Rotor solidity is a dimensionless quantity used in design and analysis of rotorcraft, propellers and wind turbines. Rotor solidity is a function of the aspect ratio and number of blades in the rotor and is widely used as a parameter for ensuring geometric similarity in rotorcraft experiments. It provides a measure of how close a lifting rotor system is to an ideal actuator disk in momentum theory. It also plays an important role in determining the fluid speed across the rotor disk when lift is generated and consequentially the performance of the rotor; amount of downwash around it, and noise levels the rotor generates. It is also used to compare performance characteristics between rotors of different sizes. Typical values of rotor solidity ratio for helicopters fall in the range 0.05 to 0.12.
Rotor solidity is the ratio of area of the rotor blades to the area of the rotor disk.
For a rotor with blades, each of radius and chord , rotor solidity is:
where is the blade area and is the disk area.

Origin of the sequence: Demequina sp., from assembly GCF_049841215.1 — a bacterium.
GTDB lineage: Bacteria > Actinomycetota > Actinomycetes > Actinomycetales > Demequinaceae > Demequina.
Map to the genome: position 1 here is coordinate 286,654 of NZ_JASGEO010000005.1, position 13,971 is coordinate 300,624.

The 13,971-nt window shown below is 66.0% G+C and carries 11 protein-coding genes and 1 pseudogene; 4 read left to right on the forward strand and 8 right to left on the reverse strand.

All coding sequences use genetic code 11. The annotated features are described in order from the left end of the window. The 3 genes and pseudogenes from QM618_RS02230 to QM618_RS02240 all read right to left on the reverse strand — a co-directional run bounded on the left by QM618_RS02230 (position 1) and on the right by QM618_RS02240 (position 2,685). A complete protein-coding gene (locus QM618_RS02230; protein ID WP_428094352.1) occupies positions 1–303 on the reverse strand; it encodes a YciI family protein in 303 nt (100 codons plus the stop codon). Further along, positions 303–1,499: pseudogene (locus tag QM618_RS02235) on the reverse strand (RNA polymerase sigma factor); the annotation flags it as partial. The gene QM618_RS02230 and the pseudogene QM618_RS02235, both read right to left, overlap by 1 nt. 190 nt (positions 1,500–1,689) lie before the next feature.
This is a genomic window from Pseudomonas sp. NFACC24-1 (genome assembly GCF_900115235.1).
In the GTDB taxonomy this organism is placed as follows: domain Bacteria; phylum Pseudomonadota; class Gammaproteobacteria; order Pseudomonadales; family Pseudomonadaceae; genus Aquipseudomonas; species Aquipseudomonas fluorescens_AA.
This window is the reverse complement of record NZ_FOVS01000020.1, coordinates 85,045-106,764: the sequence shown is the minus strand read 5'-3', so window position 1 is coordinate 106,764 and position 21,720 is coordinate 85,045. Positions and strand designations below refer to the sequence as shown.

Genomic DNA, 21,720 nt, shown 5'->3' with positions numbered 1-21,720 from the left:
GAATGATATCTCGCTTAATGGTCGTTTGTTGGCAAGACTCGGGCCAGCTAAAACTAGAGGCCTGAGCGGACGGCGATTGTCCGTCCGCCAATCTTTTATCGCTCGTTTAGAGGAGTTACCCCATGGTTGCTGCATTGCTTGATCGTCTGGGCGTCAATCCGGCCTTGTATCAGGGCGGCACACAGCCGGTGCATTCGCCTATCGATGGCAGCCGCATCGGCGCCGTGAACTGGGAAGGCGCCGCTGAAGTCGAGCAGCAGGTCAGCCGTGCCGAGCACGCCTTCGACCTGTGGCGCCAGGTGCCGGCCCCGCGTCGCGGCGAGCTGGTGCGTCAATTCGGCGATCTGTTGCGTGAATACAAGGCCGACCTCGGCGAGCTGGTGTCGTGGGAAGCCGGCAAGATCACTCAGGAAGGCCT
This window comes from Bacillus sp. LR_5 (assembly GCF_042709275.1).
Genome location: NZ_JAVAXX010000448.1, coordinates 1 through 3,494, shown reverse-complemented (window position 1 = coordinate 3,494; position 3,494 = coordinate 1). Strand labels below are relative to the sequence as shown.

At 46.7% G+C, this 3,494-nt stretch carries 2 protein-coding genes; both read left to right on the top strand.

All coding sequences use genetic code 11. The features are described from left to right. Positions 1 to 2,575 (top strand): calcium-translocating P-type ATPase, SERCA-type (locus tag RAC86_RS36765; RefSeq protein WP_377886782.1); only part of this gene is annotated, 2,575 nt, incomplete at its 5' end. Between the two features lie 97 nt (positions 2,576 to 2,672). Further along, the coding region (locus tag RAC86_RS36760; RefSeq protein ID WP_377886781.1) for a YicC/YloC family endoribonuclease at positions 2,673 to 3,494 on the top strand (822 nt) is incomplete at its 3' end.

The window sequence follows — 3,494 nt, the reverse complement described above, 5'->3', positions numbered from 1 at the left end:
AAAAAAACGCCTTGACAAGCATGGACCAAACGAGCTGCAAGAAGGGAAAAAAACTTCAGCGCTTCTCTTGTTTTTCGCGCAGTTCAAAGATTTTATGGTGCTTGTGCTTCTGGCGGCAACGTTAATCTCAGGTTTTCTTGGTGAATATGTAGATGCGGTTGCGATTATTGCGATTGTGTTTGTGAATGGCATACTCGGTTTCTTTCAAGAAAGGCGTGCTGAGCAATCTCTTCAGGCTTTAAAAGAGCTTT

For blades with a non-rectangular planform, solidity is often computed using an equivalent weighted form as
The weighing function is determined by the aerodynamic performance parameter that is assumed to be constant in comparison to an equivalent rotor having a rectangular blade planform. For example, when rotor thrust coefficient is assumed to be constant, the weighing function comes out to be:
and the corresponding weighted solidity ratio is known as the thrust-weighted solidity ratio.
When rotor power or torque coefficient is assumed constant, the weighing function is:
and the corresponding weighted solidity ratio is known as the power or torque-weighted solidity ratio. This solidity ratio is analogous to the activity factor used in propeller design and is also used in wind turbine analysis. However, it is rarely used in helicopter design.
A crude idea of what a rotor or propeller geometry looks like can be obtained from the rotor solidity ratio. Rotors with stubbier and/or a larger number of blades have a larger solidity ratio since they cover a larger fraction of the rotor disk. Rotorcraft like helicopters typically use blades with very low solidity ratios compared to fixed-wing and marine propellers.